Some Say Disabilities Act Needs Better Enforcement
Posted July 25, 2000
RALEIGH — TheAmericans with Disabilites Acthas opened doors for people who need special help with life's daily tasks -- but not all doors.
People with disabilities say a lot of progress has been made since the law was passed 10 years ago. The ADA is responsible for changes like new curb designs, making them accessible to wheelchairs.
But many people say the ADA is not being enforced.
From getting out of his van to getting around town, Frank Abernethy puts a lot of effort into it. He wishes the federal government would do the same enforcing the ADA.
Abernethy says many street curbs which are supposed to be handicapped-accessible still are not.
"If I weren't real careful, I would fall out of the chair right there," he says, pointing about a curb's steep angle.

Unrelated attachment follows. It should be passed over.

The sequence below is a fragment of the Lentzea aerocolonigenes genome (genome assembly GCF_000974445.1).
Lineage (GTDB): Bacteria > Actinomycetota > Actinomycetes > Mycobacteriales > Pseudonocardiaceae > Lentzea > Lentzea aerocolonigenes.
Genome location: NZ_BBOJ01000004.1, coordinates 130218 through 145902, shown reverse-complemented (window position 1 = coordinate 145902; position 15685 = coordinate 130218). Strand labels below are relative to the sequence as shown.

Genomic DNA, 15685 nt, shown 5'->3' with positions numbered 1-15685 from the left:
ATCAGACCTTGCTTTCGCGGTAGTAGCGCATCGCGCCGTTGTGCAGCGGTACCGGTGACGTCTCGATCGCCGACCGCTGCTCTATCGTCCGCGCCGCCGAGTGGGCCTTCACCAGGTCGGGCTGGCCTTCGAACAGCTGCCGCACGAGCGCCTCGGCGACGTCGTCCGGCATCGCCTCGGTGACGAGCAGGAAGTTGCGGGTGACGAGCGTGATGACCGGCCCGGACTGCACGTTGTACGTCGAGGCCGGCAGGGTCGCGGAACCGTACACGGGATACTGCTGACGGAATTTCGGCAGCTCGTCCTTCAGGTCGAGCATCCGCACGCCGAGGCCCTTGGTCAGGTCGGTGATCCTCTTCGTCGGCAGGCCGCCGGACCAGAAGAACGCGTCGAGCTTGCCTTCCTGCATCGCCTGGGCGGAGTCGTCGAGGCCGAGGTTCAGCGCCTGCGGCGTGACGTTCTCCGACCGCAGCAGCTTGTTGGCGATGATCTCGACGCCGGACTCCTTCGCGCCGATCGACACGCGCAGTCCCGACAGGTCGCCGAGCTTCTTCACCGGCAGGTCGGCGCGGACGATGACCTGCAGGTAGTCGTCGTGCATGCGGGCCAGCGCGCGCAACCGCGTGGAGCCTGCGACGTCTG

Some traffic lights make a beeping sound to let a blind person know when it is safe to cross a street. When Tim Miles crossed at a light without this function, it turned red when he was in the middle of the road.
"Some people blow their horn and say go ahead," Miles says. "They wait and let you go, and traffic stops. But everybody doesn't do that."
Work is also a big obstacle for people with disabilities. Even though Miles has an advanced degree, job opportunities are few.
"I think the employer has an attitude problem -- that if they hire a person with a disability, they will require all these special accomodations and disrupt the workplace," says employment attorney Jeffrey Starkweather.
Until people with disabilities are included in every facet of life, Abernethy says he will keep fighting.
"I think there's a long way to go," he says. "We've just barely started."
There are 58 million people in the United States living with some kind of disability. They say creating public awareness about their needs is the best way to uphold the standards of the ADA.